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RickN

Found in my yard..Coral?

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RickN

I found this in my yard while cleaning up rocks. I dont know anything about fossils, but this looks like it was alive once. I live near the Chesapeake bay in Maryland.

 

15244361487878369096772760575477.jpg

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RickN

Sorry if I didn't post this in the right place...not good with forums.

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ynot

Welcome to TFF!

Yes, that is a tabulate coral.

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abyssunder

It's a coral, of course. It could be scleractinian, but I'm not familiar with the corals of that region. Wait for other opinions.

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RickN

Thank you so much for the quick responses, I look forward to hearing more..

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RickN

It's about the size of a clementine 

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WhodamanHD

I agree with what’s been said thus far, can I get a bit more specific on location? County or perhaps which town your nearish to? Helps with age, just from looks not thinking Miocene. 

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RickN

Howard county, south of Baltimore. Near the Patapsaco River. Sea level. My house was built in 1934. The stone came from a quarry in Westminister. I found it near the foundation so it could have come with the stone that built the house.

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RickN

I really dont know much about fossils at all, but from what I see, your right, most Maryland stuff seems to be Miocene, which i agree this does not appear to be.

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MeargleSchmeargl

100% coral, know that much. Aside from that, I have no expertise.

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RickN

The stone that was primarily harvested in that quarry is flagstone.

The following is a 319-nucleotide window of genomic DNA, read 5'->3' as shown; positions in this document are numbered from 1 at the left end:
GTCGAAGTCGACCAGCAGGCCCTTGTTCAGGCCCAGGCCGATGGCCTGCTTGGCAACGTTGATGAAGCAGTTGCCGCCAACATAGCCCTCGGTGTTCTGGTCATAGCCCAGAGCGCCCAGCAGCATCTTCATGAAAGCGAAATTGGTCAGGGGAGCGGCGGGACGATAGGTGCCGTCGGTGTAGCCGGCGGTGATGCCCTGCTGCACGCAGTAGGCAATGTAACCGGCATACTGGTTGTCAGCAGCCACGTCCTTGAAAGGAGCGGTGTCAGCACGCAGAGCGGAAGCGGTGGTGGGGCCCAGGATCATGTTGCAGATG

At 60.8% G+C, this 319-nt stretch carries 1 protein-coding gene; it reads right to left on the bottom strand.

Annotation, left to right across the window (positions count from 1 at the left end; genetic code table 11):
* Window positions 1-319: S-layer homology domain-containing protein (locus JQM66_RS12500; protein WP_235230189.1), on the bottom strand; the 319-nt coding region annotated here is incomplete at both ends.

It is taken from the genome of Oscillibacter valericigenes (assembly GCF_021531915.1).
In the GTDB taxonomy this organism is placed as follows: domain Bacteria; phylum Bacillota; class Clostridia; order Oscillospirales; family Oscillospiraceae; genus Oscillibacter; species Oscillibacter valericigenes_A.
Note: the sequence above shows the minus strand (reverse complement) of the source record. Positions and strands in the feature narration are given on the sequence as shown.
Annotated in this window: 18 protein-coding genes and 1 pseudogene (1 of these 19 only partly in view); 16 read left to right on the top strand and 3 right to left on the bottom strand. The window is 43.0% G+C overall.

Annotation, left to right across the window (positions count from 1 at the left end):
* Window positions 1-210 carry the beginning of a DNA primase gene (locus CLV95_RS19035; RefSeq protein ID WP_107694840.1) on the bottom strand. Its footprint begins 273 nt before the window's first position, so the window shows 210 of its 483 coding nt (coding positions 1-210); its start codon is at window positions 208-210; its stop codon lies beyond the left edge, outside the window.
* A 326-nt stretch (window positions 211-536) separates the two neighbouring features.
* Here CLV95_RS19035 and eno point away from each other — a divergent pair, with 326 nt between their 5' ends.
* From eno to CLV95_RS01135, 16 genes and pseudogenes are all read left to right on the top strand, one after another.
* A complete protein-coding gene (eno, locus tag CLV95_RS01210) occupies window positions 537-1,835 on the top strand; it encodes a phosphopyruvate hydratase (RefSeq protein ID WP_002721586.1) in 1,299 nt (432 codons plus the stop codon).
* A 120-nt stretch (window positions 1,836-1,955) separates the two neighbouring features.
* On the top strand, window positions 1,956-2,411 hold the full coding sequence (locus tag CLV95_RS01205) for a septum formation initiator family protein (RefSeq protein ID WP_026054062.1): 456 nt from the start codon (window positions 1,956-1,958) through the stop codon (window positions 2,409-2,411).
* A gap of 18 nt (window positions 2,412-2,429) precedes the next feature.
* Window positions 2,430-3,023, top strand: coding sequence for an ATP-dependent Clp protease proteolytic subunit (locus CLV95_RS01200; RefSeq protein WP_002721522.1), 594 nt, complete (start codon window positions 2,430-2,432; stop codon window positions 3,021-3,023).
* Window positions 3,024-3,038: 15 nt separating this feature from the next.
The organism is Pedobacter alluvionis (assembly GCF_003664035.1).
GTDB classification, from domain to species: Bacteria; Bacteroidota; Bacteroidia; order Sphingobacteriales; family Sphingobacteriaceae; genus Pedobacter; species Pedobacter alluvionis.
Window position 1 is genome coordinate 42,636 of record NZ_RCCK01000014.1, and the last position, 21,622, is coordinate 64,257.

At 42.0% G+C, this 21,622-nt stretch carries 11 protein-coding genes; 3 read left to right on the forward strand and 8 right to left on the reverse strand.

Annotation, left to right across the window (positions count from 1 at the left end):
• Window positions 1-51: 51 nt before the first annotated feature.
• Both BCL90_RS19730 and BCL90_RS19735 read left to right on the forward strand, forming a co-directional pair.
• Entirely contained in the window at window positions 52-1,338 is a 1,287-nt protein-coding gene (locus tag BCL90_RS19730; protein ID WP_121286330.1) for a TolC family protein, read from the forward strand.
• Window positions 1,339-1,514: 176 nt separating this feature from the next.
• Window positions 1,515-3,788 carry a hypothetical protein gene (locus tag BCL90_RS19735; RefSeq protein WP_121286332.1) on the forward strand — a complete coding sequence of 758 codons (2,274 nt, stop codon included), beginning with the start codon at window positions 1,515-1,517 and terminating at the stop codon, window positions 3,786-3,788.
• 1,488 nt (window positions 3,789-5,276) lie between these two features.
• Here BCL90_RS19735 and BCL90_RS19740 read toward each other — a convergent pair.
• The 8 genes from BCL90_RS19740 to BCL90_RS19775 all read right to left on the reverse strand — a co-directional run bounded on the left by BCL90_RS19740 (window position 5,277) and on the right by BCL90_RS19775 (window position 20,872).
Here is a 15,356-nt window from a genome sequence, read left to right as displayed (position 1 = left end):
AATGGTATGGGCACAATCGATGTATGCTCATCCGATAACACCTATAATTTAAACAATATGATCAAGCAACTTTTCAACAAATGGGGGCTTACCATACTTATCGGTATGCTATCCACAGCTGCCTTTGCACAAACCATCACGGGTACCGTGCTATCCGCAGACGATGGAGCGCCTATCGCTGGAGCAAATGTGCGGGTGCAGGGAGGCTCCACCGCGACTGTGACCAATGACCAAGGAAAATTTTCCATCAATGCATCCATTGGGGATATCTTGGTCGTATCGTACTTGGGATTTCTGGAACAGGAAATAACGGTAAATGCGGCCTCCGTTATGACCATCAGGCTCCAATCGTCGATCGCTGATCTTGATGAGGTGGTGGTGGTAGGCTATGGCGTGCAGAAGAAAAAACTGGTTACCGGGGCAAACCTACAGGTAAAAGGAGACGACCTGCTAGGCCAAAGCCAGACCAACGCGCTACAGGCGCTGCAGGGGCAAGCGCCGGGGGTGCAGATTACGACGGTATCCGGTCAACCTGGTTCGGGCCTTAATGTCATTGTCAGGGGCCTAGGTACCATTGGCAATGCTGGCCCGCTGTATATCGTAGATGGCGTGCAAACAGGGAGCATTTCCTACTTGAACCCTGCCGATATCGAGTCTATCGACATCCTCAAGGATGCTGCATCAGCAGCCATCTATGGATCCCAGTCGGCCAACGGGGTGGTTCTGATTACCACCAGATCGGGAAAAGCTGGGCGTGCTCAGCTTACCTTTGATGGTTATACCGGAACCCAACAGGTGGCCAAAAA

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WhodamanHD

Westminster is mostly schist and greenstone mixed with quartzite. However there some diabase, none of these hold fossils though so that rules the foundation out. From the location you gave, metabasalt or some other metamorphosed igneous rock is likely the bedrock, which doesn’t hold fossils, or dinosaur-aged sands and clays which would be terrestrial (So no coral). Pleistocene saw receding of water and encroachment of glaciers in Maryland, so I don’t see that as the source of this coral. I say that this piece has been brought in by humans, some previous owner went to the beach and brought it back as a souvenir. Ended up in the yard somehow, to be found by you years later. 

This is, however, a guess.

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RickN

With my family history, it could have come from Atlantic city in the late 1930s if it was brought it from somewhere else.

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RickN

They used to live there / vacation 

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RickN

A lot of clay in the area. Natives in the old days. Found quite a few arrowheads over the years. Wonder if they brought it in from somewhere.

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Plax

have found coral as ballast stone near the shore of both the Delaware and Cape Fear rivers. I believe that most of it is from the trade with the Caribbean for rum in the 1700s and early 1800s. Perhaps one of our experts can identify this as a Caribbean species?

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EMP
14 hours ago, RickN said: